Now, the question arises whether the small-scale model or miniature, which is also the 'masterpiece' of the journeyman may not in fact be the universal type of the work of art. All miniatures seem to have intrinsic aesthetic quality – and from what should they draw this constant virtue if not from the dimensions themselves? – and conversely the vast majority of works of art are small-scale. [...]

What is the virtue of reduction either of scale or in the number of properties? It seems to result from a sort of reversal in the process of understanding. To understand a real object in its totality we always tend to work from its parts. The resistance it offers us is overcome by dividing it. Reduction in scale reverses this situation. Being smaller, the object as a whole seems less formidable. By being quantitatively diminished, it seems to us qualitatively simplified. More exactly, this quantitative tranposition extends and diversifies our power over a homologue of the thing, and by means of it the latter can be grasped, assessed and apprehended at a glance. A child's doll is no longer an enemy, a rival or even an interlocutor. In it and through it a person is made into a subject. In the case of miniatures, in contrast to what happens when we try to understand an object or living creature of real dimensions, knowledge of the whole precedes knowledge of the parts. And even if this is an illusion, the point of the procedure is to create or sustain the illusion, which gratifies the intelligence and gives rise to a sense of pleasure which can already be called aesthetic on these grounds alone.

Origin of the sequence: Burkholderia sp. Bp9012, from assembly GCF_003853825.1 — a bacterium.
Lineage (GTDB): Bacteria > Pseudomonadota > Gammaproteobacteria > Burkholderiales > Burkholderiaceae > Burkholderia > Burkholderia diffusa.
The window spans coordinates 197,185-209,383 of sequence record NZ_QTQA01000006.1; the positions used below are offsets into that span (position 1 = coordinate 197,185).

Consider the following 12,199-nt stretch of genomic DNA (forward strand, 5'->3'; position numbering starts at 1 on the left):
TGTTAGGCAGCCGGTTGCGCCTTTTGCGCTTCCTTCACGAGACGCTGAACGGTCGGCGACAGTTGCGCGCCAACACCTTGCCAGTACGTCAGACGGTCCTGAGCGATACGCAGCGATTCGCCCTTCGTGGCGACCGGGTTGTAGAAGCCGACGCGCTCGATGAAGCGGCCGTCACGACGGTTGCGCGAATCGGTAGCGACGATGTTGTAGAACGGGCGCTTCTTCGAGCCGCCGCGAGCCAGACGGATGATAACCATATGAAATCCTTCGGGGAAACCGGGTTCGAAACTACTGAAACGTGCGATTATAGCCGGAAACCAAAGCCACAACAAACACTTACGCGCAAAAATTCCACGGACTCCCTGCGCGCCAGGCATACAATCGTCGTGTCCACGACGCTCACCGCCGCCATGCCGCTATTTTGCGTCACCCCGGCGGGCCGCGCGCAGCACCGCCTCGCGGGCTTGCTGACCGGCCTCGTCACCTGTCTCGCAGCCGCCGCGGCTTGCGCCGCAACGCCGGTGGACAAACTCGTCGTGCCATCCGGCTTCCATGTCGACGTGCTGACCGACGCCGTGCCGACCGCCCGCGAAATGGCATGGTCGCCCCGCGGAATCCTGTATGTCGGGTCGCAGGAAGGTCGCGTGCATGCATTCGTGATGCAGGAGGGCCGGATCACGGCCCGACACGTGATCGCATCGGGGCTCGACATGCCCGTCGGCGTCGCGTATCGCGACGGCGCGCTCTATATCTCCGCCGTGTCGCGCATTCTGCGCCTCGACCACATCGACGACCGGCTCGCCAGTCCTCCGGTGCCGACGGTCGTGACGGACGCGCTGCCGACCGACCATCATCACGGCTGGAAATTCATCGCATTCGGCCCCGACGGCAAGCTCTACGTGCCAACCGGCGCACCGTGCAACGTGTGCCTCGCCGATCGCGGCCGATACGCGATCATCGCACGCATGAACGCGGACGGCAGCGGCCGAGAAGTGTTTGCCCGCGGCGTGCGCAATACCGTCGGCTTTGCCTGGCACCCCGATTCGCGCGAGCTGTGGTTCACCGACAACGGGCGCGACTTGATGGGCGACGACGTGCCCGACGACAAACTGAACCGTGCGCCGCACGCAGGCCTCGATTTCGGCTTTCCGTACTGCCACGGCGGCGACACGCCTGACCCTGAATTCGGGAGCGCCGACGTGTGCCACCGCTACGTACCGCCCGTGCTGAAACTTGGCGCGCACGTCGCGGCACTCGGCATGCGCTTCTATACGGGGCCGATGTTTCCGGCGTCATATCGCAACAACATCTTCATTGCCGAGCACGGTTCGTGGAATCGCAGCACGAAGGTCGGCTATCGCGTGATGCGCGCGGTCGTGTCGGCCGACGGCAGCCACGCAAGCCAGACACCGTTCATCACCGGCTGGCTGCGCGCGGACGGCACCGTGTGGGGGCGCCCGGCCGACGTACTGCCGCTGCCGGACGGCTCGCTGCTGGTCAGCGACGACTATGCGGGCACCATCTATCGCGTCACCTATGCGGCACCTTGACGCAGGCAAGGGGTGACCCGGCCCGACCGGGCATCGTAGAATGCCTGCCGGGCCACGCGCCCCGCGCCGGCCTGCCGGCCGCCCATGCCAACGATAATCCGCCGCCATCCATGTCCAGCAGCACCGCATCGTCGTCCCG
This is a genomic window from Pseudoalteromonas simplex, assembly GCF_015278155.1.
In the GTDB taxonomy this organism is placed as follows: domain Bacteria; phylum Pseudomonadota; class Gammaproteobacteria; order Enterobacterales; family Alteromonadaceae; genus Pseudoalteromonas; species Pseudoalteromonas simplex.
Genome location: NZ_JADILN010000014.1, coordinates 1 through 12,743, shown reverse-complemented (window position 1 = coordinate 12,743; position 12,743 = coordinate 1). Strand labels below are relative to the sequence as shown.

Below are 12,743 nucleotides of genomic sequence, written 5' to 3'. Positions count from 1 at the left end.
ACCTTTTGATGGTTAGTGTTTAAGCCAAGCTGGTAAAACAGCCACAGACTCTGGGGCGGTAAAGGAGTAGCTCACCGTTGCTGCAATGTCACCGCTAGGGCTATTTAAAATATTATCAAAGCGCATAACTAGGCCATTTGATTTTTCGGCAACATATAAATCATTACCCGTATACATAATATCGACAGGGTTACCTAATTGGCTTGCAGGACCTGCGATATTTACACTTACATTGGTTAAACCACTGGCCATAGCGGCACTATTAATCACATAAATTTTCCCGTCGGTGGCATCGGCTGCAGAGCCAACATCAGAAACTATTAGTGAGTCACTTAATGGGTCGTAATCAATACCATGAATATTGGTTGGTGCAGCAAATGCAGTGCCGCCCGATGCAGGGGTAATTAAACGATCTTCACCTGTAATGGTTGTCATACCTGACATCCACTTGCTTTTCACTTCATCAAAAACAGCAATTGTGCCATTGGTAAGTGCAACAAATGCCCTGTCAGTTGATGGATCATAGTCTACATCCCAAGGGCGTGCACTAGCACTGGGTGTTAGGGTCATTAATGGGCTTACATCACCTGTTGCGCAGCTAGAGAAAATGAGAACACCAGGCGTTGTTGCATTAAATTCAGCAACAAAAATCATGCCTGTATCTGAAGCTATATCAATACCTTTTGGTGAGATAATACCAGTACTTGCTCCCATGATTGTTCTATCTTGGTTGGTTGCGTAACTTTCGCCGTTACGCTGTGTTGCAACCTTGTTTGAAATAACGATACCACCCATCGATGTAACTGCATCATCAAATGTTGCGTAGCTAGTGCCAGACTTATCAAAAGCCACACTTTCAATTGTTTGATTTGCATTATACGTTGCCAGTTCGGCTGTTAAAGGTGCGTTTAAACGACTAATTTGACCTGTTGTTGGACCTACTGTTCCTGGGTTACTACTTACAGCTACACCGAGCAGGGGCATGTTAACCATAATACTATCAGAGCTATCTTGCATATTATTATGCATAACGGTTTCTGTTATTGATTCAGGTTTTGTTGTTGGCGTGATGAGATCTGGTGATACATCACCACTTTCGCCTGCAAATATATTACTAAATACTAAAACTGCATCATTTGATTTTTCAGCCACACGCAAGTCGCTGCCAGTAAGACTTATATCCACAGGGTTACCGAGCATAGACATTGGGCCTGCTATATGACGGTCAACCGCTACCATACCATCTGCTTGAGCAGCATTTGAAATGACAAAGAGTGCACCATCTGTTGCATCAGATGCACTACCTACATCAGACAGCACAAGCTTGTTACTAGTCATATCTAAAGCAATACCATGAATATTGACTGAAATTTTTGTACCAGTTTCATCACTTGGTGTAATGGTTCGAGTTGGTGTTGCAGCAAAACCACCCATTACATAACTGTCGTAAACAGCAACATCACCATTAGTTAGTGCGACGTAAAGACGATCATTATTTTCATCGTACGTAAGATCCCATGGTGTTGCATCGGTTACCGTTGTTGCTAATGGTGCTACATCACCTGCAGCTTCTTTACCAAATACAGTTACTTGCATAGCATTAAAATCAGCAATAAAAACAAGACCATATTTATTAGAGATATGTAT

Lévi-Strauss, Claude. 1962 [1970]. The science of the concrete. In The Savage Mind. Chicago: University of Chicago Press, p.23-24.